Last week, Labour secretary Ukur Yattani alluded to the fact that a shortage of workers with technical skills has forced many foreign firms, particularly those undertaking big infrastructure projects, to import workers.
A quick peep into the mega projects confirms that Chinese firms and other foreign contractors have indeed been importing foreign labour in the construction of the standard gauge railway, Lamu Port South Sudan-Ethiopia Transport, power, ports and highway construction projects. It goes without saying the importation of foreign labour is robbing thousands of Kenyans jobs.
When this scenario is mirrored against President Uhuru Kenyatta’s Big Four agenda that seeks to address inclusive growth and opportunities through job creation, then something must be done to stem it.
Over the years, for job creation has remained a mirage in Kenya despite elaborate plans put in place for employment opportunities.
For example, according to the second Medium Term Plan (2013-2017) of the Vision 2030, 5.17 million new jobs should have been created by now, translating to an annual average of one million jobs.
So where did the rain start beating us? In the minister’s own admission, demand for expertise in blue collar jobs in refrigeration, electrical, plumbing and masonry, among others, is high but we lack the capacity to provide the required personnel to match the skills set.
This calls for an urgent relook at how re-skilling can be done without delay and creation of workable interventions that will establish job centres in the counties.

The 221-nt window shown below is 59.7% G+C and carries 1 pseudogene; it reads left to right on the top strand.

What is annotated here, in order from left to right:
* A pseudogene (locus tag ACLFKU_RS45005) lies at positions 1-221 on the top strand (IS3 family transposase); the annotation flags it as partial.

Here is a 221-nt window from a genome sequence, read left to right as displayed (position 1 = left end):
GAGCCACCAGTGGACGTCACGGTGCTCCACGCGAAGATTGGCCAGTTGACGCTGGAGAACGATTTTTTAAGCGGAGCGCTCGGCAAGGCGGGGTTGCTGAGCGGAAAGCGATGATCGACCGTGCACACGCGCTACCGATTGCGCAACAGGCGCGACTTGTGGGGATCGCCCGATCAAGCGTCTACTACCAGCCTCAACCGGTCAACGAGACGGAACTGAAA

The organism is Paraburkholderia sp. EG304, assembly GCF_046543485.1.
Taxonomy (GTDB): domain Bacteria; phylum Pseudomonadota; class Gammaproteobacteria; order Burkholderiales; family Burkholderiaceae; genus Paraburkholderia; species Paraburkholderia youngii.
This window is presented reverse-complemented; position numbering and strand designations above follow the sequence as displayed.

Ideally, the hubs should have the mandate to match job seekers, skills set, training institutions, employers, entrepreneurs, career services guidance and labour market information all rolled into one.
For this to work, devolved units need not re-invent the wheel. Using the Huduma Centre model, they should set up one-stop centres in each county headquarters to provide information on employment and labour trends. In so doing, realistic development of labour requirements can be harnessed and relevant policies developed and upscaled.
The next step would be to develop an innovation hub at the county level to explore the use of technology to seek jobs and prepare the labour market for the future.
A case to point is the mouthwatering opportunities that will be created by the Konza technocity once it comes into being.
Imagine the talent that will be needed to fill thousands of skilled jobs expected to be created after the completion of the $5 billion (Sh515 trillion) project which is part of Vision 2030. It is expected that the technocity will attract top technology companies to set up shop.
In light of the existing and future job opportunities, there is an urgent need for the devolved units to allocate funds for re-skilling of staff and job transition. This can create pathways for human capital in emerging industries in collaboration with employers and training institutions and guide policymakers on the emerging new world of work.
Though this reads like a huge mountain to climb, counties can start with a simple and realistic guide towards turning this dream into reality.
The next stage would be map training institutions within the private sector, national and county governments for potential collaboration areas and stakeholder engagement.
Finally, pilot job centres can be set up and incubated for a period of one year where gaps can be identified and rectified, resources can be mobilised effectively alongside a long-term sustainability plan.
With this small step, a journey of a thousand miles can begin with the potential to bequeath Kenya inclusive growth and economic advancement through job creation with an eye to the future needs of the global economy.
This will firmly place Kenya on the list of nations that are already making significant changes in the labour landscape. As a nation, we will be able to continuously forecast and anticipate future labour needs for an ever-changing global economy.
Robert Ndwiga via email.